But in the 19th century, you have a situation in which the Ottoman Empire is heavily involved with Sufism; you also have the Persian Empire, which became Shia under Sufi guidance. These empires are the leading Islamic states at the time, and there was a group of Islamic reformers who looked at the situation of Islam, and especially the weakness of Islam faced by the West and the problems of western imperialism, and they said, "Well, Islam is weak because of the superstitious practices of praying over graves, the dhikrs, following sheiks, believing in saints."
So you have two streams that object to Sufism, the stream of puritanism and the stream of reformism. And course they could hook up and combine, as they did in Wahhabism.
As you point out in your book, Wahhabis are probably the biggest foes of Sufism.I've said for a long time you can have two visions of Islam as a religion, just as we can have two visions of Christianity as a religion.
You can view religion as a fairly narrow set of doctrines that require fairly rigid obedience in which the emphasis is on strictness, discipline, and outward adherence. Or you can see religion in civilizational terms. If you think the world is impressed when a young Muslim commits an act of terror, you are wrong, because the world is much more impressed by cultural achievements. The picture of the Taj Mahal means a lot more than a headline about a bombing to make people respect and become interested in Islam. The biggest difference to me is that Wahhabis don't view Islam civilizationally. They're against decorating mosques, against music, against anything beyond saying the prayers, going to the mosque on Fridays, keeping the prayers limited, maintaining this extremely puritanical, fundamentalistic, and limited view of religion as a set of doctrines according to which you live life in a very limited manner.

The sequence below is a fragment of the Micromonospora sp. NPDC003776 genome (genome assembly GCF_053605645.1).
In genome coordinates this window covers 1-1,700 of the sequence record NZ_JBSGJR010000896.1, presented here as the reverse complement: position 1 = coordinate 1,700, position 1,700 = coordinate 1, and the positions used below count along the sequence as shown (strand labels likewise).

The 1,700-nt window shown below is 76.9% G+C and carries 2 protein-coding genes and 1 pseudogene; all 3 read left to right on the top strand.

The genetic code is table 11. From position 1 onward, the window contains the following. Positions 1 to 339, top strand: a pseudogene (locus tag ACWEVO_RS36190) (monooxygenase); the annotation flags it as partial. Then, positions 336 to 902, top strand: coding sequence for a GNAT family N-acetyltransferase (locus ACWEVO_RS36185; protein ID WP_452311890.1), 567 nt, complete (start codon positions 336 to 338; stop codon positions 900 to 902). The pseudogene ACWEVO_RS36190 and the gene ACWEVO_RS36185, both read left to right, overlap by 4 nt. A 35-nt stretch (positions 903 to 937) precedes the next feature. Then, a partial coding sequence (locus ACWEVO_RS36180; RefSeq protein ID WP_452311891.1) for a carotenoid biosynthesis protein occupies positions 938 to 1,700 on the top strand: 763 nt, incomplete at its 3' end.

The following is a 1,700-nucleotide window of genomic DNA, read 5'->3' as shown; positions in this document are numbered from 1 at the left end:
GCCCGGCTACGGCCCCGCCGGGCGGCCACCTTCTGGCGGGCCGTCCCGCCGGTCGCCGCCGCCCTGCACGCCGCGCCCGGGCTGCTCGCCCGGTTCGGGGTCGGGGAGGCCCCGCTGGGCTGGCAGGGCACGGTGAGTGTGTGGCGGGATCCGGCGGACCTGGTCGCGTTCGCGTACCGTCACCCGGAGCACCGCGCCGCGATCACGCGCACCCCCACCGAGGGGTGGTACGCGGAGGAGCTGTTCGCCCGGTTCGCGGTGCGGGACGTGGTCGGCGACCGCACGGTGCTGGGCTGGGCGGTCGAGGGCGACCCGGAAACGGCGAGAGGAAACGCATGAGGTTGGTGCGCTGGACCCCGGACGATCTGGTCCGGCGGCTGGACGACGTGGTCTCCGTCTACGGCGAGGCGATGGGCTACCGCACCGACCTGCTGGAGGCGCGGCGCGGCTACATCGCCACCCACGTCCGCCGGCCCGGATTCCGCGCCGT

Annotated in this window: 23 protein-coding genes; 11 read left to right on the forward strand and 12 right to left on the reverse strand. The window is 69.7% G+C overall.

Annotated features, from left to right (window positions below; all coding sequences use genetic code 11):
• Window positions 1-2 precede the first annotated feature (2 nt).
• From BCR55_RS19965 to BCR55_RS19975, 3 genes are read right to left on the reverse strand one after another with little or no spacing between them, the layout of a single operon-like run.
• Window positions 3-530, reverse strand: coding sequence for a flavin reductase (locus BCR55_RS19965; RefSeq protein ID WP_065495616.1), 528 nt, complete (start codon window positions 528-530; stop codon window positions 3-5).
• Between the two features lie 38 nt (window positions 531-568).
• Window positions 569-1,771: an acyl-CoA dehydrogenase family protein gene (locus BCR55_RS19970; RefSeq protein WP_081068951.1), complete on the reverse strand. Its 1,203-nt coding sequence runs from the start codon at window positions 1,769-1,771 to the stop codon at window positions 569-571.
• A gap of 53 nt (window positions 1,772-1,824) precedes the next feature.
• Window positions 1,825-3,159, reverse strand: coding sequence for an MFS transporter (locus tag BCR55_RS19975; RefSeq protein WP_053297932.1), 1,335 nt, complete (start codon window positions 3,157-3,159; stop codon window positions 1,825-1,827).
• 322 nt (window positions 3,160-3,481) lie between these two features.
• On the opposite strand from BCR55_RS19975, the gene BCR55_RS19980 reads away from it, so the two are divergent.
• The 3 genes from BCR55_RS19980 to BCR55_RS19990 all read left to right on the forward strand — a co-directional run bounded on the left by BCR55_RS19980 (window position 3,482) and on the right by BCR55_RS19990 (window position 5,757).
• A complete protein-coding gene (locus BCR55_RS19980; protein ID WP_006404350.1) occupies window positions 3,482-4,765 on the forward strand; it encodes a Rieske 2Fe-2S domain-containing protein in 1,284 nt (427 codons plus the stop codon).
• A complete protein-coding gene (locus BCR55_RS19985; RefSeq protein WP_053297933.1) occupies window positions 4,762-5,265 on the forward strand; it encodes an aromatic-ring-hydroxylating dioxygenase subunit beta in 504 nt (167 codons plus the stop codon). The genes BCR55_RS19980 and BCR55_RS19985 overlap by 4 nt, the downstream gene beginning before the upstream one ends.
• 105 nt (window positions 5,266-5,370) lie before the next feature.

If you see that there is a variety of Islamic cultures, if you accept, for example, that most Indonesian women are not going to cover their faces, if you see that each of the Islams, the Islam of the Kazakhs or the Islam of the Moroccans, has a specific cultural character that is still Islam and believes in one God, one Prophet, and one Koran but also accepts that there is much else that goes with it, that's the Sufi mentality.
Why has the United States, and particularly the public-diplomacy arms of the government, been so poor at recognizing and highlighting the importance of Sufism, Sufi leaders, and Sufi organizations and, where possible, supporting them?
There is no denying that in the State Department and in the legacy of public diplomacy in dealing with the Islamic world, there has been a bias in favor of dealing with the official authorities, with the clerics, with the Saudi structures, with the Wahhabis and others who claim to represent a normative Islam and who have behind them the vast oil wealth and the special role of Saudi Arabia as an ambiguous but long-standing partner of the United States.
Public diplomacy has not attracted people who know or have much interest in this, and also there is a bias in academic study toward a normative and official Islam.
However, there are certain things, just in terms of the human-rights responsibilities of western democracies, that we should be able to do for the Sufis. In places where Sufis are under physical attack from Wahhabis—for example, in Macedonia, Saudi Arabia, Iran, or Iraq—I think democratic governments, human-rights organizations, and NGOs have a moral responsibility to point this out and engage in diplomatic interventions and to make it clear they are on the side of Sufis.
But first of all, that means that they have to sit down with them, meet with them, get to know them, invite them to diplomatic receptions, and consult with them fairly regularly. As long as the consultation is one that is based on respect instead of vulgar recruitment, I think it would be beneficial for both sides.